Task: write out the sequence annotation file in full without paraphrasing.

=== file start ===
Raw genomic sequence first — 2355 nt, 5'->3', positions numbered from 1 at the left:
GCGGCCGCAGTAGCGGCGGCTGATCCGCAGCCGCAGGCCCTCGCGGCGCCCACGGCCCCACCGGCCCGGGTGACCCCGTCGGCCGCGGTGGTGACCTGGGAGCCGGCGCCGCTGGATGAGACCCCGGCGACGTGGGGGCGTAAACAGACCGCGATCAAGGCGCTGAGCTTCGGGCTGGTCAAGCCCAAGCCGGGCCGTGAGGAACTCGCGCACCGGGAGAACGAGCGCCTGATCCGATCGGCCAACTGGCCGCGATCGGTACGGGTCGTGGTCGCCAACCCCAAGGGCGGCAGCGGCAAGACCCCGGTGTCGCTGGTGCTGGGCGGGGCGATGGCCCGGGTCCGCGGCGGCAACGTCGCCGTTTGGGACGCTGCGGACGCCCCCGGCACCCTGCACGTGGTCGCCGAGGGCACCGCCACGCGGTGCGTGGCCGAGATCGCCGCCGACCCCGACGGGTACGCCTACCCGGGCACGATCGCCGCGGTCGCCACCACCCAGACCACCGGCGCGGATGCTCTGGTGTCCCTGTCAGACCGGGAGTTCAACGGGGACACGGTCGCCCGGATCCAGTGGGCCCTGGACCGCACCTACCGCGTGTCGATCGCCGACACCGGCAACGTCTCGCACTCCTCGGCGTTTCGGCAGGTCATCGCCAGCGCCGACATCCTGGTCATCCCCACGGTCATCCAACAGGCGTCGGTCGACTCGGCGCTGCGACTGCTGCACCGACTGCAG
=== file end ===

Raw genomic sequence first — 2355 nt, 5'->3', positions numbered from 1 at the left:
GCGGCCGCAGTAGCGGCGGCTGATCCGCAGCCGCAGGCCCTCGCGGCGCCCACGGCCCCACCGGCCCGGGTGACCCCGTCGGCCGCGGTGGTGACCTGGGAGCCGGCGCCGCTGGATGAGACCCCGGCGACGTGGGGGCGTAAACAGACCGCGATCAAGGCGCTGAGCTTCGGGCTGGTCAAGCCCAAGCCGGGCCGTGAGGAACTCGCGCACCGGGAGAACGAGCGCCTGATCCGATCGGCCAACTGGCCGCGATCGGTACGGGTCGTGGTCGCCAACCCCAAGGGCGGCAGCGGCAAGACCCCGGTGTCGCTGGTGCTGGGCGGGGCGATGGCCCGGGTCCGCGGCGGCAACGTCGCCGTTTGGGACGCTGCGGACGCCCCCGGCACCCTGCACGTGGTCGCCGAGGGCACCGCCACGCGGTGCGTGGCCGAGATCGCCGCCGACCCCGACGGGTACGCCTACCCGGGCACGATCGCCGCGGTCGCCACCACCCAGACCACCGGCGCGGATGCTCTGGTGTCCCTGTCAGACCGGGAGTTCAACGGGGACACGGTCGCCCGGATCCAGTGGGCCCTGGACCGCACCTACCGCGTGTCGATCGCCGACACCGGCAACGTCTCGCACTCCTCGGCGTTTCGGCAGGTCATCGCCAGCGCCGACATCCTGGTCATCCCCACGGTCATCCAACAGGCGTCGGTCGACTCGGCGCTGCGACTGCTGCACCGACTGCAG